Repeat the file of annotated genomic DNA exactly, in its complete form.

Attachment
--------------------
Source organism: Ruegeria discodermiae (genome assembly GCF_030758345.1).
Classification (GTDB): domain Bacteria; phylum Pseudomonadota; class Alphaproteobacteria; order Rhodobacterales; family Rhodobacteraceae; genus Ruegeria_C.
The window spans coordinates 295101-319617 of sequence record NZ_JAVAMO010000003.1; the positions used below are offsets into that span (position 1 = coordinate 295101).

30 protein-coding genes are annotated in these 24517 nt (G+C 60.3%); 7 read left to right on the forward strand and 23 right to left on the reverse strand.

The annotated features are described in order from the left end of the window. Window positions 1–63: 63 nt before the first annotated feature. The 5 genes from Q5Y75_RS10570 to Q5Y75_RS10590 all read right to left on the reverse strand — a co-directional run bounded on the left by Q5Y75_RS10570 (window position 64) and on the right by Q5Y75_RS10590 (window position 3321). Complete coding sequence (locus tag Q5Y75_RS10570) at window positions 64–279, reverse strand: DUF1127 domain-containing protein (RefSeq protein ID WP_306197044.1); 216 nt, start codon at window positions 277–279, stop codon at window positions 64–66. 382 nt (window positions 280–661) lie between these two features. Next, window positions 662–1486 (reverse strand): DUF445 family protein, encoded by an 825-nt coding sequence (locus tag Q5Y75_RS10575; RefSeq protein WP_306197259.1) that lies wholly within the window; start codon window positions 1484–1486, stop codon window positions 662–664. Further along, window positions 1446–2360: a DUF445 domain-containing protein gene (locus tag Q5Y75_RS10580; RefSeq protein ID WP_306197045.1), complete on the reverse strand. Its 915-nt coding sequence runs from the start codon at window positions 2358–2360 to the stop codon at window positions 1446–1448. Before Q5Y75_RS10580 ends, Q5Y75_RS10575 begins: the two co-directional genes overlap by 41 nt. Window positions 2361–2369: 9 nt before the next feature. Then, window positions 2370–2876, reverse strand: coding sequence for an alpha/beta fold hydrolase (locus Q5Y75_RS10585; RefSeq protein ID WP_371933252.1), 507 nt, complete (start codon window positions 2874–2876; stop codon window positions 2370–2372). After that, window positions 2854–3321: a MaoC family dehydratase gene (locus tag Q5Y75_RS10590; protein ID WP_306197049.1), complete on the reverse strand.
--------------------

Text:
Source organism: Ruegeria discodermiae (genome assembly GCF_030758345.1).
Classification (GTDB): domain Bacteria; phylum Pseudomonadota; class Alphaproteobacteria; order Rhodobacterales; family Rhodobacteraceae; genus Ruegeria_C.
The window spans coordinates 295101-319617 of sequence record NZ_JAVAMO010000003.1; the positions used below are offsets into that span (position 1 = coordinate 295101).

30 protein-coding genes are annotated in these 24517 nt (G+C 60.3%); 7 read left to right on the forward strand and 23 right to left on the reverse strand.

The annotated features are described in order from the left end of the window. Window positions 1–63: 63 nt before the first annotated feature. The 5 genes from Q5Y75_RS10570 to Q5Y75_RS10590 all read right to left on the reverse strand — a co-directional run bounded on the left by Q5Y75_RS10570 (window position 64) and on the right by Q5Y75_RS10590 (window position 3321). Complete coding sequence (locus tag Q5Y75_RS10570) at window positions 64–279, reverse strand: DUF1127 domain-containing protein (RefSeq protein ID WP_306197044.1); 216 nt, start codon at window positions 277–279, stop codon at window positions 64–66. 382 nt (window positions 280–661) lie between these two features. Next, window positions 662–1486 (reverse strand): DUF445 family protein, encoded by an 825-nt coding sequence (locus tag Q5Y75_RS10575; RefSeq protein WP_306197259.1) that lies wholly within the window; start codon window positions 1484–1486, stop codon window positions 662–664. Further along, window positions 1446–2360: a DUF445 domain-containing protein gene (locus tag Q5Y75_RS10580; RefSeq protein ID WP_306197045.1), complete on the reverse strand. Its 915-nt coding sequence runs from the start codon at window positions 2358–2360 to the stop codon at window positions 1446–1448. Before Q5Y75_RS10580 ends, Q5Y75_RS10575 begins: the two co-directional genes overlap by 41 nt. Window positions 2361–2369: 9 nt before the next feature. Then, window positions 2370–2876, reverse strand: coding sequence for an alpha/beta fold hydrolase (locus Q5Y75_RS10585; RefSeq protein ID WP_371933252.1), 507 nt, complete (start codon window positions 2874–2876; stop codon window positions 2370–2372). After that, window positions 2854–3321: a MaoC family dehydratase gene (locus tag Q5Y75_RS10590; protein ID WP_306197049.1), complete on the reverse strand.